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A Decrepit, Stirring Memorial

An abandoned building is now the Wall of Sorrows, a memorial to young victims of violence. A struggling Ohio city wants it razed.

August 13, 2005|P.J. Huffstutter | Times Staff Writer

EAST CLEVELAND, Ohio — Before her shift at McDonald's, Cathy Thomas makes her regular visit to a decaying building.

The sidewalk out front crumbles under her feet. The two-story building, stuck between a liquor store and a weed-choked church, sags from neglect. Shards of glass frame the back upstairs windows, revealing rooms with burnt floral wallpaper and rusted pipes. Most of the first floor has been covered in whitewashed plywood.

The empty structure once was home to vandals and drug dealers. Now it offers solace to Thomas, whose daughter's name -- Janette L. Willis -- is written on the front of the building in 3-inch-high black letters.

Willis is among about 1,000 children and young adults who have died violently in Cuyahoga County since 1990 and whose names have been posted across the building's exterior.

The bereaved call this the Wall of Sorrows, a gathering place for mothers and fathers, aunts and cousins, school pals and other loved ones of the dead. When community activists first came here about three years ago, they had the names printed onto vinyl sheets that they nailed to the plywood.

Then, Thomas and hundreds of others came to leave their handwritten marks on the plywood boards. Over time, the names, along with messages of longing and hope, have covered nearly all of the building's first floor -- about half a block long and more than a story high.

Today the building, on Euclid Avenue less than a mile from City Hall and police headquarters, is considered by many to be hallowed ground.

"The soldiers have their Vietnam wall," said Thomas, 45, who added her daughter's name in 2002. "The Jews have their Wailing Wall. This is ours."

But the wall may not be around much longer. Last month, the council voted to tear down the building as part of an effort to raze condemned properties and sell the land to developers. City officials believe an empty lot will help the community far more than a wall of names. A demolition date has not been set.

Thomas and others like her, members of a group called Survivors/Victims of Tragedy Inc., are petitioning to hold a vote to rescind the City Council's decision. They said they had gathered several hundred signatures.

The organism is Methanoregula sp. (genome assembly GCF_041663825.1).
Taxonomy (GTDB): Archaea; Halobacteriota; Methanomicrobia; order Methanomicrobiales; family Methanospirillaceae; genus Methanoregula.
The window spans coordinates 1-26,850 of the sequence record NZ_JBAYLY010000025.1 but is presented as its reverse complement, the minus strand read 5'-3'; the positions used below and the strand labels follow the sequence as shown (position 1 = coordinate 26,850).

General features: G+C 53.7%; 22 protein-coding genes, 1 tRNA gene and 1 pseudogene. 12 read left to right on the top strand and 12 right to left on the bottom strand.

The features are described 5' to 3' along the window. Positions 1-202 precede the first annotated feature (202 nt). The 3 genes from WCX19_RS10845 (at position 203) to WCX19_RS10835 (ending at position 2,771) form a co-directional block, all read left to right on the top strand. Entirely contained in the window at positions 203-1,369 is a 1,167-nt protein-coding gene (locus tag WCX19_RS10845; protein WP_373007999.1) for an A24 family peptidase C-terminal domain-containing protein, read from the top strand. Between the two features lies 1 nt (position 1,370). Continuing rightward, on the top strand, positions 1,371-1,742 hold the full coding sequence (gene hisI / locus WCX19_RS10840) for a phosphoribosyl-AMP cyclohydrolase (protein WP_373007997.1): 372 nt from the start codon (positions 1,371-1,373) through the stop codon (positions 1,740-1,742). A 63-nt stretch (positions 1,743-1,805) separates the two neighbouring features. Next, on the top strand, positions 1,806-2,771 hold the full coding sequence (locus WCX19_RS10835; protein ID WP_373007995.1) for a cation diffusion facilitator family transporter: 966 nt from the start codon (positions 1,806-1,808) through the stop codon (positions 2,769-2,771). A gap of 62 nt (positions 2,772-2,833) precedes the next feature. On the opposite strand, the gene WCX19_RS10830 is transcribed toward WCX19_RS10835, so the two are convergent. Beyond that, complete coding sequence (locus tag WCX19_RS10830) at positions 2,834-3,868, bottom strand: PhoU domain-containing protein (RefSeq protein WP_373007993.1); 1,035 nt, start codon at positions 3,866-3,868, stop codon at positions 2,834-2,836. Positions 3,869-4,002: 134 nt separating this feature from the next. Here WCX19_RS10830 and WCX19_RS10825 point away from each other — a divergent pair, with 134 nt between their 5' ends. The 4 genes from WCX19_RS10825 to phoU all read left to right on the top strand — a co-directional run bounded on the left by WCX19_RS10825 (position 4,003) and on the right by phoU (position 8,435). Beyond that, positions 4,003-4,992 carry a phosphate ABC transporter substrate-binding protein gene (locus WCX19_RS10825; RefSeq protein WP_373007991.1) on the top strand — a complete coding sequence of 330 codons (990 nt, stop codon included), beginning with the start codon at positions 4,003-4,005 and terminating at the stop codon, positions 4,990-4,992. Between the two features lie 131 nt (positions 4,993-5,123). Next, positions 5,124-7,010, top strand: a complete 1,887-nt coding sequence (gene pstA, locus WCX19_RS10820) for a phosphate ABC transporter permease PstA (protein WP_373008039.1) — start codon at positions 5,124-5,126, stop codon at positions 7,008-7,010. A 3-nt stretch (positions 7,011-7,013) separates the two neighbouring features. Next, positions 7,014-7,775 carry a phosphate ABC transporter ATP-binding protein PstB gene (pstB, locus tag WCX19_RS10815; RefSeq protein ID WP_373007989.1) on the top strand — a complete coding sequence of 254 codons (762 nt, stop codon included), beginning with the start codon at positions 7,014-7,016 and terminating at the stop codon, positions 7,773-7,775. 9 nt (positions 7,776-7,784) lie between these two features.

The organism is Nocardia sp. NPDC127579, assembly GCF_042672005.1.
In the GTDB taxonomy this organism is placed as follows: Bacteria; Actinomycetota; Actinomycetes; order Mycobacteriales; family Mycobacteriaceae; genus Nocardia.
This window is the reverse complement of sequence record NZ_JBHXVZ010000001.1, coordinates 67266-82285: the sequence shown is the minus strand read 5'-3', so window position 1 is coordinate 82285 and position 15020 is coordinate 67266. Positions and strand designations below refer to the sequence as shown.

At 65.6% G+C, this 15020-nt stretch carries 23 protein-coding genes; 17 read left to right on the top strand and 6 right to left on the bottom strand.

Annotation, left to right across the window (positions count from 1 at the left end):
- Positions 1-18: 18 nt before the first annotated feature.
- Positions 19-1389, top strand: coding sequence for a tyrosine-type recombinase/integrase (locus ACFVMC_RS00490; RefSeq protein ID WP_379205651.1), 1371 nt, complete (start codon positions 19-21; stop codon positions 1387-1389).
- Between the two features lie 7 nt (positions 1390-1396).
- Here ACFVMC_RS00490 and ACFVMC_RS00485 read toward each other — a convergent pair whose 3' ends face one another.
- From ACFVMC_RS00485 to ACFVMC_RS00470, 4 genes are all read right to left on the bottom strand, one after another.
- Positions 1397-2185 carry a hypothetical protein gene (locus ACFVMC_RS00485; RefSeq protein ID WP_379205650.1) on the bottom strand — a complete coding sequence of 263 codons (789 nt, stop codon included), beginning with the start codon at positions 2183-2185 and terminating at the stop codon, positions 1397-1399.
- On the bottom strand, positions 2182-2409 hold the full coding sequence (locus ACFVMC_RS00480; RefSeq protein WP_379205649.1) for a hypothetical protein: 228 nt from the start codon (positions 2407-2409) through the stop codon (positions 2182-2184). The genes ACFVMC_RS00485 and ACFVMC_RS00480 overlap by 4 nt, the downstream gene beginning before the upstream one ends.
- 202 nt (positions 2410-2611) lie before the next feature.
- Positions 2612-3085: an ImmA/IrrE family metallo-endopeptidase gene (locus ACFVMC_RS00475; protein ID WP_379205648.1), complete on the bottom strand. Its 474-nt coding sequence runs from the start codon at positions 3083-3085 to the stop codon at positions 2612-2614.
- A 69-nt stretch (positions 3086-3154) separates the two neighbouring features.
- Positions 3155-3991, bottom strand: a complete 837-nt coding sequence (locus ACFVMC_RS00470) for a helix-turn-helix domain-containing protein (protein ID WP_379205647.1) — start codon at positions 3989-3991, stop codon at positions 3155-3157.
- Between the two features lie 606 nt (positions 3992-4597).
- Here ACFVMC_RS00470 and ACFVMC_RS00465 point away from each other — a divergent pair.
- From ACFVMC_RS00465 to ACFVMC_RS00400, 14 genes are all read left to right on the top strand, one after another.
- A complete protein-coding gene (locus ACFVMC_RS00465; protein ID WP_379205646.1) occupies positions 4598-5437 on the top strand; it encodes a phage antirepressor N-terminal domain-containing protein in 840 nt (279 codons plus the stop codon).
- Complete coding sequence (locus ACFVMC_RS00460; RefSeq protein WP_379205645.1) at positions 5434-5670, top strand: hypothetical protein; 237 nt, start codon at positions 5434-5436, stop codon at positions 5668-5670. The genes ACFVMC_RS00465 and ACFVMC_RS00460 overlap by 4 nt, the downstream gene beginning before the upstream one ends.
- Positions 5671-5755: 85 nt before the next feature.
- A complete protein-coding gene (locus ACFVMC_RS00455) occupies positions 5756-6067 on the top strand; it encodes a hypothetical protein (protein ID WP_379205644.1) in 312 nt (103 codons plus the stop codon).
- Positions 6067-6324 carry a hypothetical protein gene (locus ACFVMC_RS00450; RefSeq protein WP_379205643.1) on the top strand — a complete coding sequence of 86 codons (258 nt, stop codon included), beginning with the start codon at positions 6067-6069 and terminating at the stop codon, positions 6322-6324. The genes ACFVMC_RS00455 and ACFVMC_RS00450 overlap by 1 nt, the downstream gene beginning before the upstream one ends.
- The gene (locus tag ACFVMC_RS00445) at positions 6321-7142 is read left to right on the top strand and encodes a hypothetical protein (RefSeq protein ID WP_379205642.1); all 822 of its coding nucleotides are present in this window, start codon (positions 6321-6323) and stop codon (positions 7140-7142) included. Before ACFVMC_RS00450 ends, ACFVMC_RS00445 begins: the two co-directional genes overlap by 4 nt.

"We've just started," said Judy Martin, whose 23-year-old son was fatally shot by a carjacker in 1994. "We're not going away. If we have to chain ourselves to the wall, we will."

The fight to save the wall, members of the group said, is a battle to preserve memories of their children.

Standing in front of the wall, Thomas reaches out and touches the hodgepodge of scribbling, where names and benedictions bleed into one another. Some names are spray-painted in black, curly letters. Others, written in ballpoint in a shaky hand, have faded with weather and age.

Scattered around the names are mementos that loved ones have left to honor the dead.

Plastic flowers surround painted portraits of young men and women in graduation caps. Thumbtacks and tape hold up photocopies of prom pictures. Faint lines of eulogy have been squeezed into every spare inch, reminding the world that "Uncle Bones" rests in peace and "Wild Bill" feels no pain.

People have left pleas to help uncover leads in unsolved crimes or for witnesses to come forward. Community activists and families of missing children took over the building's northeast corner, covering it with about 100 fliers. Some cases date back more than 10 years.

"Please help us find Kim," one reads. "She might still be alive."

Thomas gently brushes a smudge of dirt off her daughter's name and fluffs the plastic nosegays that are taped near her picture. The fingertips of her left hand caress the letters.

Keeping one hand on the picture, Thomas bends her head, closes her eyes and begins to pray.


At the turn of the century, industrialists and financiers flocked to this suburb's lush parks, building so many Romanesque mansions in one part of town that it became known as Millionaires Row.

Today -- decades after many white residents fled and manufacturing jobs headed overseas -- East Cleveland (pop. 27,000) is largely filled with hollowed-out buildings that the city can't demolish fast enough. It has the highest crime rate per capita in the greater Cleveland area. Education officials have called its school system one of the worst in Ohio. The median household income is about $20,500, according to the 2000 census, and 55% of its residents age 16 and older have a job.

Its city budget is so lean, officials don't have the staff to collect back taxes.

"The city is broke," Mayor Saratha Goggins said. "We can sell an empty lot. We can't sell the wall."

The wall evolved out of community outreach programs in the 1980s, run by the nonprofit group Black on Black Crime Inc., to decry violence in East Cleveland.

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